Sonny Gray debunks need for playoff experience with stellar outing

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The ALDS Game 2 narrative between the Tigers and Athletics involved the experienced ace in Justin Verlander and the rookie in Sonny Gray. Verlander, with over 70 post-season innings under his belt, would be calm, cool, and collected with all the TV cameras pointed in his direction. Gray, who spent most of the year with Triple-A Sacramento, would be  in the pressure cooker for the first time in his career, certainly a burden for a 23-year-old.

Gray flipped that narrative on its back with eight stellar innings of work against the American League’s #2 offense, averaging just under five runs per game during the regular season. He was rarely in trouble, and when he was, he nearly perfectly executed his pitches — a mid-90’s fastball and a dazzling curve — to escape unharmed. The right-hander held the Tigers to four hits, all singles while walking two and striking out nine, matching the seasoned Verlander pitch-for-pitch in the most important game of his career.

The pitch of the game for Gray came in the bottom of the eighth. Don Kelly led off the inning with an infield single, then moved to second base on a ground out by Jose Iglesias. With the winning run in scoring position and Austin Jackson (who hit .300 last year) at the plate, Gray fed him a steady diet of curve balls. Jackson saw six of them consecutively, falling behind 0-2, working it back to 3-2, and ultimately striking out looking. Torii Hunter then popped up to end the eighth inning, Gray’s final frame before Athletics manager Bob Melvin turned to his bullpen.

The Athletics needed Gray to be exactly this good because Verlander was on point from the start. Verlander did not allow a base runner until the fifth inning after recording two outs. Like Gray, Verlander did not surrender an extra-base hit. He allowed four hits, walked one, and struck out 11 batters in seven innings of outstanding pitching.

Had Gray relented even once — and no one would have blamed him if he did — the Athletics would have been feeling the pressure, just like they did from the start of Game 1 against Max Scherzer. And they might not have had the chance to walk off in the bottom of the ninth, the way they did thanks to Stephen Vogt’s bases loaded, no out, walk-off RBI single against Rick Porcello. Thanks to Gray, the Athletics are ecstatic as they board their plane en route to Detroit for Game 3 on Monday.

Bud Norris exits outing with right knee soreness

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Angels’ right-handed reliever Bud Norris made his 23rd appearance of the season on Friday, and after just three pitches, he was done for the night. He worked a 2-1 count to Marlins’ Dee Gordon in the eighth inning, then promptly exited the field after experiencing some tightness in his right knee. Neither Norris nor manager Mike Scioscia believe the injury is cause for major concern, and the 32-year-old right-hander admitted that it may have had something to do with his lack of stretching before he took the mound. For now, he’s day-to-day with right knee soreness, with the hope that the issue doesn’t escalate over the next few days.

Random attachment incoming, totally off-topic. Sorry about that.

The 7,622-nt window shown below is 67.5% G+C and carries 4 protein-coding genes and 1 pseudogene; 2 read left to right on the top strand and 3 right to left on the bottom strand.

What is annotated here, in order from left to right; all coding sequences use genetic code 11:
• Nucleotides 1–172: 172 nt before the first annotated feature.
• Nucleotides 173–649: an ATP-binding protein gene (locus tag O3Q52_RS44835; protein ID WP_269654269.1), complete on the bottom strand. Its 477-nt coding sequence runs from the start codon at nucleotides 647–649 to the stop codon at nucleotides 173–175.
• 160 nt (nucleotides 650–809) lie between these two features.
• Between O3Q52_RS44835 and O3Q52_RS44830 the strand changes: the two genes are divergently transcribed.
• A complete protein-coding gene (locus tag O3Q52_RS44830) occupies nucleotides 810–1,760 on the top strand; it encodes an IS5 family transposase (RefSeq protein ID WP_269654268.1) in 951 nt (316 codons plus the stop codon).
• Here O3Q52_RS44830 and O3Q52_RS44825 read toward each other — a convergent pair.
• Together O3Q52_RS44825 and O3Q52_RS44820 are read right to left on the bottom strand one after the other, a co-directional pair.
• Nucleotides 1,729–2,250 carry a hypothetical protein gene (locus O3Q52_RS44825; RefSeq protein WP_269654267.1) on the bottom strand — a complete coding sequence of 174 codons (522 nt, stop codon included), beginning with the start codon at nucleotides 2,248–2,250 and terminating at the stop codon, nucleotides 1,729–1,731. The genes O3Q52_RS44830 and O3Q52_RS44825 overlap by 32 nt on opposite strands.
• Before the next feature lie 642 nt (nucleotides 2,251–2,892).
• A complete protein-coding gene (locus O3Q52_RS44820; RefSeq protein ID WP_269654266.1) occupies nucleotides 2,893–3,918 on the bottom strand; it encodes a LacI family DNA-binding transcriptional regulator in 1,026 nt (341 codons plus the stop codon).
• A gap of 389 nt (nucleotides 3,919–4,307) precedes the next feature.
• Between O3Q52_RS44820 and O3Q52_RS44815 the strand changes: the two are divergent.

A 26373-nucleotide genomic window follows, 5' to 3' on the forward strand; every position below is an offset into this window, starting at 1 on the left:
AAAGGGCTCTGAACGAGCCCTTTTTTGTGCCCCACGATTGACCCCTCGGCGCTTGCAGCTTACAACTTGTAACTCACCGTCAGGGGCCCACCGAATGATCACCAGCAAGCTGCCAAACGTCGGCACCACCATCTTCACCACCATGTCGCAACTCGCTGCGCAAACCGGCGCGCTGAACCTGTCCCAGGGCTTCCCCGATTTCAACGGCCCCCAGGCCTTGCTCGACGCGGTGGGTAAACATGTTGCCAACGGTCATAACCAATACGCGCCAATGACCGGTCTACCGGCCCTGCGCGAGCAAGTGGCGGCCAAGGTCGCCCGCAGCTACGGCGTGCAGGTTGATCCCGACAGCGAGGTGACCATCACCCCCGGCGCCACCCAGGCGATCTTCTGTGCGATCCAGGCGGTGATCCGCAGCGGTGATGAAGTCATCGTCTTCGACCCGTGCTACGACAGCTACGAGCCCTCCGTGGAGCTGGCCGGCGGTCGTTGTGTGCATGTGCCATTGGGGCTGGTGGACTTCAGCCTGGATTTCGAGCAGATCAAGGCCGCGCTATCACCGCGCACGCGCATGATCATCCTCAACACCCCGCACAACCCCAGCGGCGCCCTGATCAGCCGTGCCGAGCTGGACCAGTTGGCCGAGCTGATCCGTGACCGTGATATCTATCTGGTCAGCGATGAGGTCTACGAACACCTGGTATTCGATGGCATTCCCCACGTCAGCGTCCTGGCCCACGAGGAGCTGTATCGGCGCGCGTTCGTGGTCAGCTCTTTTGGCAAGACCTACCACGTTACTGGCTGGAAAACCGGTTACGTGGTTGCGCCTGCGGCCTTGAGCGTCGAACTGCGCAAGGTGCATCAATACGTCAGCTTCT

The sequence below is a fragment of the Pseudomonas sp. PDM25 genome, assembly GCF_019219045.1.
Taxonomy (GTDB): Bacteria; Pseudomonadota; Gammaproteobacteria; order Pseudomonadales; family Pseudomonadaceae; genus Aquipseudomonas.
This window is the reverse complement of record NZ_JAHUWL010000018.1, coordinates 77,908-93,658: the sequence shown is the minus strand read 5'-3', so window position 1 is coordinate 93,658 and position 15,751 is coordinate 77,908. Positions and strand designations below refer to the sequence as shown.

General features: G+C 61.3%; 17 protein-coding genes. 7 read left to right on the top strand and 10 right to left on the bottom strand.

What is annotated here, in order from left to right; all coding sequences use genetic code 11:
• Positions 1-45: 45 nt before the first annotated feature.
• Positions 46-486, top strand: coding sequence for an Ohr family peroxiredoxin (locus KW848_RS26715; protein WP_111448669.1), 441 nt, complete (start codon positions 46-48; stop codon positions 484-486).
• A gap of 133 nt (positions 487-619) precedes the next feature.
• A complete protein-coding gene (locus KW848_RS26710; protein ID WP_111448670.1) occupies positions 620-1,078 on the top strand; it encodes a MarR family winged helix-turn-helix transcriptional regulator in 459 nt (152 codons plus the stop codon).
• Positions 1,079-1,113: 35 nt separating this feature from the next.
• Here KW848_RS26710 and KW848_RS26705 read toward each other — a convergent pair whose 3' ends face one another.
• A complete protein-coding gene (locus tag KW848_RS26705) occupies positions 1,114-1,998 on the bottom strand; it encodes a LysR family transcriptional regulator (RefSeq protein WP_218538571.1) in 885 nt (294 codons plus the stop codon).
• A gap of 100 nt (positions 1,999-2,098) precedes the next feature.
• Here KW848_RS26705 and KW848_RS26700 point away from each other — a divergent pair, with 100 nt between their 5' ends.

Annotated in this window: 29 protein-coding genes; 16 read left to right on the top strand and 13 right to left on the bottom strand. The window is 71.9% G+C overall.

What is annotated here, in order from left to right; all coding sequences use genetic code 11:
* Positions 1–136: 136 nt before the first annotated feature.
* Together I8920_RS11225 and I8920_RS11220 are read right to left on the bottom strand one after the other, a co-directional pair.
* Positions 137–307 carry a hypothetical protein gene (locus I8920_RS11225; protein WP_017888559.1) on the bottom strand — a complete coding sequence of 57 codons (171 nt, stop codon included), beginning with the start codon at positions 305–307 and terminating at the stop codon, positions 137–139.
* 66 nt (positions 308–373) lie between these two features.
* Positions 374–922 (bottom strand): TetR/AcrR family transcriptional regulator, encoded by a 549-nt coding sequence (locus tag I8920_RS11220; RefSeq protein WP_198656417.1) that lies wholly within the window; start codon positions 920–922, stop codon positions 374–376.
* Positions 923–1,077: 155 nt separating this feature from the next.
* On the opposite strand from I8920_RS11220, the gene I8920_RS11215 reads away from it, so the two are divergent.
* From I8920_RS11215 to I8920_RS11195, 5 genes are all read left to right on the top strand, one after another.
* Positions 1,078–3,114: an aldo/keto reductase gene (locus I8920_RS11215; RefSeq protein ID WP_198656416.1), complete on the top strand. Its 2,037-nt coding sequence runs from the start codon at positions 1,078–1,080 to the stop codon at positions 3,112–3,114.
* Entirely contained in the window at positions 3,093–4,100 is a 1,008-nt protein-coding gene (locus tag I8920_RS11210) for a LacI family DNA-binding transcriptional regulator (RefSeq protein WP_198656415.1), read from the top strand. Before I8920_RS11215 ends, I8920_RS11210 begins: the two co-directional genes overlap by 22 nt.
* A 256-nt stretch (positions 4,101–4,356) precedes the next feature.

While the Angels are lucky to have avoided serious injury, they’ll need Norris to pitch at 100% if they want to stay competitive within the AL West. They currently sit a full nine games behind the league-leading Astros, and haven’t been helping their cause after taking five losses in their last eight games. Friday’s 8-5 finale marked their third consecutive loss of the week.

 

When healthy, Norris has been one of the better arms in the Angels’ bullpen. Through 23 2/3 innings, he’s pitched to a 2.66 ERA, 3.4 BB/9 and an outstanding 11.8 SO/9 in 23 outings. The righty hasn’t allowed a single run in four straight appearances, recording three saves and helping the club clinch four wins in that span. This is his second setback of the year after sustaining a partial fingernail tear on his pitching hand during spring training.

Video: Max Scherzer sets record with 13-strikeout outing

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Max Scherzer is a force to be reckoned with. The Nationals’ right-hander delivered a season-high 13 strikeouts against the Padres on Friday, locking down his fifth win and his fourth double-digit strikeout performance of the year.

More remarkably, it was also the 53rd double-digit strikeout performance of Scherzer’s career, tying Clayton Kershaw for the most 10+ strikeout appearances by an active major league pitcher. Chris Sale is a distant third, with 43 to his name, though he’s been making considerable strides to catch up so far this spring.

Scherzer took the Padres to task on Friday night, whiffing 13 of 31 batters during his 108-pitch outing. He started strong, catching Allen Cordoba swinging on a 1-2 count to start the game and keeping the game scoreless until Ryan Schimpf unleashed a home run in the fourth inning. That was the first and final run the Padres managed off of Scherzer, who retired 14 consecutive batters following the blast and came one out shy of a complete game in the ninth inning. (Fittingly, Koda Glover polished off the win with a final strikeout, bringing the total to 14 on the night.)

It’ll take more than one stellar start to advance Scherzer and Kershaw on the all-time list, however. Their 53-game record ranks 13th, about 159 games behind second-place Hall of Fame hurler Randy Johnson and a full 162 games shy of the inimitable Nolan Ryan.